Tag Archives: Small business

Small Businesses and Our Economy

The Office of Advocacy defines a small business as an independent business with less than 500 employees. Few of us are aware of the impact small businesses produce on our economy. Small businesses:

  • Represent 99.7% of all employer firms
  • Employ half of all private sector employees
  • Pay 44% of total U.S. private payroll
  • Create more than half of the nonfarm private GDP
  • Hire 43% of high-tech workers (scientists, engineers, computer programmers, etc.)
  • Made up 97.5% of all identified exporters and produced 31 % of export value in FY 2008
  • Produce 13 times more patents per employee than large patenting firms

People who own and operate their own business often take pride in their work and as a result,   their efficiency is very high. They provide their customers personalized and high-quality products or services. This can be demonstrated by comparing a temporary employee in a big company with a small-business employee. If an employee in a big company is hired for 40 hours a week, for example, he or she may not give the company 40 hours of production. It is difficult to monitor employees in big companies and part of those 40 hours can be spent on orientation, gathering office supplies, getting the computer turned on and paper loaded, etc. The independent entrepreneur usually does not pay per hour, but according to how much work is completed. They also usually charge less money than big companies for the same services or products.

During the 1980s and through the 1990s, the United States saw a growth in minority-owned businesses. However, most experts agree that minority-owned businesses face challenges that their white counterparts are able to avoid. Some factors that might influence the growth of minority-owned businesses are community support, increased networking, training programs, access to financing, and higher levels of education. Many do not see community support as essential but it plays a big role because entrepreneurial minorities benefit by instituting businesses within their communities that meet needs of that community. Community banks were among the most visible supporters of minority entrepreneurs in the 1980 and 90s. Their support today could greatly impact the emergence of new minority-owned business.

Small businesses accounted for 65% of the 15 million net new jobs created between 1993 and 2009. “Small business drives the American economy,” said Dr. Chad Moutray, Chief Economist for the Office of Advocacy in a press release. “Main Street provides the jobs and spurs our economic growth. American entrepreneurs are creative and productive, and these numbers prove it.” Investing in small businesses will greatly benefit the economy and the U.S. should begin by giving minorities the tools to create their own businesses.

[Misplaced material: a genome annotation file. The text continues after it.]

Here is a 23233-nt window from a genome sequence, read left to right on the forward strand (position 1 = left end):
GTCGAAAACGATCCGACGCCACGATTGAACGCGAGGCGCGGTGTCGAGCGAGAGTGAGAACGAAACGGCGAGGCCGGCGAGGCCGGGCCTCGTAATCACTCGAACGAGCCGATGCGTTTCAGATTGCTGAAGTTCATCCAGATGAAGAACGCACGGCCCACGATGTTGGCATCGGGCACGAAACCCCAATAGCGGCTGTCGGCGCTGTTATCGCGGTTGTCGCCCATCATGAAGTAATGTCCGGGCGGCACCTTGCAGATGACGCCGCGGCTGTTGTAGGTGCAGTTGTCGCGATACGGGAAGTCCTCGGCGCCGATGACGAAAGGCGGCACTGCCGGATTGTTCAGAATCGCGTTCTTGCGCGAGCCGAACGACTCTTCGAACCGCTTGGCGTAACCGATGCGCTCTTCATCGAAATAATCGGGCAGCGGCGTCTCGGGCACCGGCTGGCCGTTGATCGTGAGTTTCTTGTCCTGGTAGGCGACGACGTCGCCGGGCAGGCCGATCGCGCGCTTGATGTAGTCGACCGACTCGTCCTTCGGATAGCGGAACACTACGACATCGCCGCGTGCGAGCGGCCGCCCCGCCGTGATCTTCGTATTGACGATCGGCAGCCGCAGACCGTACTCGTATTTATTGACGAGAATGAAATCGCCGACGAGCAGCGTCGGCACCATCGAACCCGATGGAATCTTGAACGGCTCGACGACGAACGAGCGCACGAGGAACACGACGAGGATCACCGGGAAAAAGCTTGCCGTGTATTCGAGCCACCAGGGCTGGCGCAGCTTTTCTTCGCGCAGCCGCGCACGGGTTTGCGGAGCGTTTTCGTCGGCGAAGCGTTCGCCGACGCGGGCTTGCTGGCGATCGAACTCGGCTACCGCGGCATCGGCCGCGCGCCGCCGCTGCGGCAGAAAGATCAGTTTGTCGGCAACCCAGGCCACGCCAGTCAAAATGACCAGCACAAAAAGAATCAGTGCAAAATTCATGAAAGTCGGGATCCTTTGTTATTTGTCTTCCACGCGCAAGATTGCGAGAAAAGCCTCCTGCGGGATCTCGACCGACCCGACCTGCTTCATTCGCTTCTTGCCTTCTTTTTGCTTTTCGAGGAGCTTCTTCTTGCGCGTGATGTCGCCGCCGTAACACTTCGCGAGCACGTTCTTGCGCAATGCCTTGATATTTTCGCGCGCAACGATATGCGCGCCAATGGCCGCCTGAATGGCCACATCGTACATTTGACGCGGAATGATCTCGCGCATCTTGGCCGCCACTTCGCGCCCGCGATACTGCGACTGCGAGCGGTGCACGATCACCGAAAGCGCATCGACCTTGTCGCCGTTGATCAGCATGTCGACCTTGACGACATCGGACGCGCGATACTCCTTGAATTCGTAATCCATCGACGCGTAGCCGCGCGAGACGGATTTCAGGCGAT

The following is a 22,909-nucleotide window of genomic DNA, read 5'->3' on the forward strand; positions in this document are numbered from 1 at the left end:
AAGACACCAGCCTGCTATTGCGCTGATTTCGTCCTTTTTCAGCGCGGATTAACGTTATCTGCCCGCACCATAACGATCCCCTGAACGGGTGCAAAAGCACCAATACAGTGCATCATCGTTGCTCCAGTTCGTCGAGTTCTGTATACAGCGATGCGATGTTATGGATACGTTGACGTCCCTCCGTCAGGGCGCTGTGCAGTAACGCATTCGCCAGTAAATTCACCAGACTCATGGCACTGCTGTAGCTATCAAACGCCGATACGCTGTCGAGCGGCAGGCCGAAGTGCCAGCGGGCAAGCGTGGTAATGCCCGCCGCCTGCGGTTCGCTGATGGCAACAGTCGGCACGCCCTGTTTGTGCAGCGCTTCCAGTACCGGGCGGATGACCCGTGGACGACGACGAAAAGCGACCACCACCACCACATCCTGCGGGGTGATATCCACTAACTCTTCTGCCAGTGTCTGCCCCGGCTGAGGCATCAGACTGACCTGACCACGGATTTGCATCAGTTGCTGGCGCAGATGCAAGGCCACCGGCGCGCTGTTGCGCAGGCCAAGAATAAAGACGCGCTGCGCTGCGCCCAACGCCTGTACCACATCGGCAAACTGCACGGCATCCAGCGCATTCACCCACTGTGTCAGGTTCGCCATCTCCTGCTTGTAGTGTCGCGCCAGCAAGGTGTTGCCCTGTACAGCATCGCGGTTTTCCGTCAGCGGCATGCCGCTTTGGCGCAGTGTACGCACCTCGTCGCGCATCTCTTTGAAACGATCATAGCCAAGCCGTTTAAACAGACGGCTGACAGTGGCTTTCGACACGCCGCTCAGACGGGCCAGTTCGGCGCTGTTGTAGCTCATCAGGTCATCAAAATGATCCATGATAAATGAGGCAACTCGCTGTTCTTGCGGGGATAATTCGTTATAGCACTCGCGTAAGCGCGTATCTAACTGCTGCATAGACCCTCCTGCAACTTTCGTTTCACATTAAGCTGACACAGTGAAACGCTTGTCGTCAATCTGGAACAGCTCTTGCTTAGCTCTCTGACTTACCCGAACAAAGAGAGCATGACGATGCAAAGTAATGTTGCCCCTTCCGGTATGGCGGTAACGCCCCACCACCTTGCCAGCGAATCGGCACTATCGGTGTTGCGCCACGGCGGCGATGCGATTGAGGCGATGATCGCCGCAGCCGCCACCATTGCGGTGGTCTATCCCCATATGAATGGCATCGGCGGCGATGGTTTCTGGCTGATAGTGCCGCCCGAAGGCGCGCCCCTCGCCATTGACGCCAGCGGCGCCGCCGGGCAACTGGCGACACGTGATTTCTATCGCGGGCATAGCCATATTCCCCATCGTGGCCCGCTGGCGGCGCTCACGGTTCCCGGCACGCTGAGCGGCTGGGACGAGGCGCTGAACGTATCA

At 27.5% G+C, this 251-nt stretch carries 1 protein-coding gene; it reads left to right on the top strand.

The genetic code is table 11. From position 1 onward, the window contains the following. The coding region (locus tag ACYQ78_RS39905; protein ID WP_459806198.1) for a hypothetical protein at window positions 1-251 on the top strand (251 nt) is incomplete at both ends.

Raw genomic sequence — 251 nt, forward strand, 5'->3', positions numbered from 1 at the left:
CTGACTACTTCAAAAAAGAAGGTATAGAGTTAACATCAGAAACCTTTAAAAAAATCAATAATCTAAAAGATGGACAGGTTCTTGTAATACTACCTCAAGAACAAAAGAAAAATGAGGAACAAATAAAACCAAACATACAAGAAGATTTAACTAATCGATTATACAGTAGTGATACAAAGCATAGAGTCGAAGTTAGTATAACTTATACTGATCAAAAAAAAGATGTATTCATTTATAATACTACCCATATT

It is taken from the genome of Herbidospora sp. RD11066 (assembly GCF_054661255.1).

Source: http://tinyurl.com/3c7t3u6; http://tinyurl.com/3krukxm; http://tinyurl.com/3l956c2

by Betty Diop (Re:LIFE Writer/Columnist)
Pace University
B.A. Applied Psychology

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Filed under Entrepreneurship

Entrepreneurship and Disconnected Youth

Re:LIFE Inc.’s mission is to refine and then infuse disconnected minority youth back into society as responsible citizens. This is made possible through training programs in a diverse set of areas with special attention given to entrepreneurship. According to Gallup and National Center for Research in Economic Education polls, ‘many students, particularly minority students, have a strong interest in entrepreneurship but lack the skills to pursue work in this field’. In light of this, Re:LIFE aims to provide entrepreneurial skills to youth of different ages, especially those who are out of work and not attending school. Entrepreneurship is a rewarding career path for a number of reasons.

Entrepreneurial education can positively impact a learner at all levels and in a wide number of contexts.

Youth from all ages can benefit from entrepreneurial education. For elementary school students, training in this field allows them to acquire basic understanding of economic and financial concepts. It also enhances their problem solving and critical thinking skills while providing them with an opportunity to explore a new career path. Some of these children become motivated to start a business of their own someday. Similarly, middle school and high school students experience improved economic, financial, and workplace literacy. They also become more empowered consumers who embrace diversity and networking with others. Most importantly, in every level, entrepreneurial education improves academic skills, behavioral performance, and motivates youths to further their education. If entrepreneurial education can produce all of these effects on youth who are already in school, imagine how much it could greatly change the lives of disconnected youth.